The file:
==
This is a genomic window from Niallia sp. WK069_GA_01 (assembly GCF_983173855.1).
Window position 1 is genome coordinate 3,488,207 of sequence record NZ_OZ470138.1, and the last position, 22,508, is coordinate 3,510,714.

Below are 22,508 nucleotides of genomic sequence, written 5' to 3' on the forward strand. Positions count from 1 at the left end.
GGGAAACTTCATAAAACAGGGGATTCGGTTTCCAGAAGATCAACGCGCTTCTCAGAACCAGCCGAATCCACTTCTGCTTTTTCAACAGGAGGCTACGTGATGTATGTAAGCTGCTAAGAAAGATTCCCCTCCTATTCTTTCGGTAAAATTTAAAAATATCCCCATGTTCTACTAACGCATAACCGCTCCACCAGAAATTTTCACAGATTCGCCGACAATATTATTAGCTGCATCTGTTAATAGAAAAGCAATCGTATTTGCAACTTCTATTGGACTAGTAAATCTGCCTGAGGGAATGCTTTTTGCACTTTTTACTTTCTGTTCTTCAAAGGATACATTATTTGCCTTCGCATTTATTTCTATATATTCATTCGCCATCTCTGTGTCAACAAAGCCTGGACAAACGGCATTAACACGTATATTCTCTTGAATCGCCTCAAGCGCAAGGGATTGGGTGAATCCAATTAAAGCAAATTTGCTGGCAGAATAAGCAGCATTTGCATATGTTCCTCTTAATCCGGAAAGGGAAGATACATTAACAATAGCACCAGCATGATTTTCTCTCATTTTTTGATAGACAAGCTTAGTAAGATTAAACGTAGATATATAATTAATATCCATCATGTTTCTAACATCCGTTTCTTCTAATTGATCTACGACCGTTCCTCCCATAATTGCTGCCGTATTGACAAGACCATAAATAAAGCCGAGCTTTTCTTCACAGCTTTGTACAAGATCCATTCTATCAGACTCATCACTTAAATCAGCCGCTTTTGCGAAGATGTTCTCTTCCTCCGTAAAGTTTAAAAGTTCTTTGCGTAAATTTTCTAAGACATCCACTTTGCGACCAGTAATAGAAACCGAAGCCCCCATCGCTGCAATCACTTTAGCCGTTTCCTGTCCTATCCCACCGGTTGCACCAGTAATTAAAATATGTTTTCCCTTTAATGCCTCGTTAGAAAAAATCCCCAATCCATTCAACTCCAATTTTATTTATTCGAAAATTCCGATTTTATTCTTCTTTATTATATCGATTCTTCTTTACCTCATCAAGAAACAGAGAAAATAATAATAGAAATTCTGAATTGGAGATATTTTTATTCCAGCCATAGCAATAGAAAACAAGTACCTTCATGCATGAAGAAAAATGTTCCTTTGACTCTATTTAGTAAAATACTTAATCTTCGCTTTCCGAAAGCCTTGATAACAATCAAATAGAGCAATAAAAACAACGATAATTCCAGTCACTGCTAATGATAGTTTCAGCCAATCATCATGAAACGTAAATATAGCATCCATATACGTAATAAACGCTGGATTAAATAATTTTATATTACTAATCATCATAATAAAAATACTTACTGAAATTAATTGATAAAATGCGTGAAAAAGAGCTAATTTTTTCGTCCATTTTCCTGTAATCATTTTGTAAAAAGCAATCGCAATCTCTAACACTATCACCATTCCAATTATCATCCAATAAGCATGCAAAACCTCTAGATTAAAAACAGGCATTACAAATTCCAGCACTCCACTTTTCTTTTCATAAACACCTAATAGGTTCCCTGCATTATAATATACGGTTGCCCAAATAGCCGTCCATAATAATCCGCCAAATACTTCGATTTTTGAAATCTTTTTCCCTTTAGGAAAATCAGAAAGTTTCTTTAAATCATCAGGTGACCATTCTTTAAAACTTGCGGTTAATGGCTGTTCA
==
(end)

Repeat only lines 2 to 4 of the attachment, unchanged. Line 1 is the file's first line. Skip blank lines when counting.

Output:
Window position 1 is genome coordinate 3,488,207 of sequence record NZ_OZ470138.1, and the last position, 22,508, is coordinate 3,510,714.

Below are 22,508 nucleotides of genomic sequence, written 5' to 3' on the forward strand. Positions count from 1 at the left end.
GGGAAACTTCATAAAACAGGGGATTCGGTTTCCAGAAGATCAACGCGCTTCTCAGAACCAGCCGAATCCACTTCTGCTTTTTCAACAGGAGGCTACGTGATGTATGTAAGCTGCTAAGAAAGATTCCCCTCCTATTCTTTCGGTAAAATTTAAAAATATCCCCATGTTCTACTAACGCATAACCGCTCCACCAGAAATTTTCACAGATTCGCCGACAATATTATTAGCTGCATCTGTTAATAGAAAAGCAATCGTATTTGCAACTTCTATTGGACTAGTAAATCTGCCTGAGGGAATGCTTTTTGCACTTTTTACTTTCTGTTCTTCAAAGGATACATTATTTGCCTTCGCATTTATTTCTATATATTCATTCGCCATCTCTGTGTCAACAAAGCCTGGACAAACGGCATTAACACGTATATTCTCTTGAATCGCCTCAAGCGCAAGGGATTGGGTGAATCCAATTAAAGCAAATTTGCTGGCAGAATAAGCAGCATTTGCATATGTTCCTCTTAATCCGGAAAGGGAAGATACATTAACAATAGCACCAGCATGATTTTCTCTCATTTTTTGATAGACAAGCTTAGTAAGATTAAACGTAGATATATAATTAATATCCATCATGTTTCTAACATCCGTTTCTTCTAATTGATCTACGACCGTTCCTCCCATAATTGCTGCCGTATTGACAAGACCATAAATAAAGCCGAGCTTTTCTTCACAGCTTTGTACAAGATCCATTCTATCAGACTCATCACTTAAATCAGCCGCTTTTGCGAAGATGTTCTCTTCCTCCGTAAAGTTTAAAAGTTCTTTGCGTAAATTTTCTAAGACATCCACTTTGCGACCAGTAATAGAAACCGAAGCCCCCATCGCTGCAATCACTTTAGCCGTTTCCTGTCCTATCCCACCGGTTGCACCAGTAATTAAAATATGTTTTCCCTTTAATGCCTCGTTAGAAAAAATCCCCAATCCATTCAACTCCAATTTTATTTATTCGAAAATTCCGATTTTATTCTTCTTTATTATATCGATTCTTCTTTACCTCATCAAGAAACAGAGAAAATAATAATAGAAATTCTGAATTGGAGATATTTTTATTCCAGCCATAGCAATAGAAAACAAGTACCTTCATGCATGAAGAAAAATGTTCCTTTGACTCTATTTAGTAAAATACTTAATCTTCGCTTTCCGAAAGCCTTGATAACAATCAAATAGAGCAATAAAAACAACGATAATTCCAGTCACTGCTAATGATAGTTTCAGCCAATCATCATGAAACGTAAATATAGCATCCATATACGTAATAAACGCTGGATTAAATAATTTTATATTACTAATCATCATAATAAAAATACTTACTGAAATTAATTGATAAAATGCGTGAAAAAGAGCTAATTTTTTCGTCCATTTTCCTGTAATCATTTTGTAAAAAGCAATCGCAATCTCTAACACTATCACCATTCCAATTATCATCCAATAAGCATGCAAAACCTCTAGATTAAAAACAGGCATTACAAATTCCAGCACTCCACTTTTCTTTTCATAAACACCTAATAGGTTCCCTGCATTATAATATACGGTTGCCCAAATAGCCGTCCATAATAATCCGCCAAATACTTCGATTTTTGAAATCTTTTTCCCTTTAGGAAAATCAGAAAGTTTCTTTAAATCATCAGGTGACCATTCTTTAAAACTTGCGGTTAATGGCTGTTCA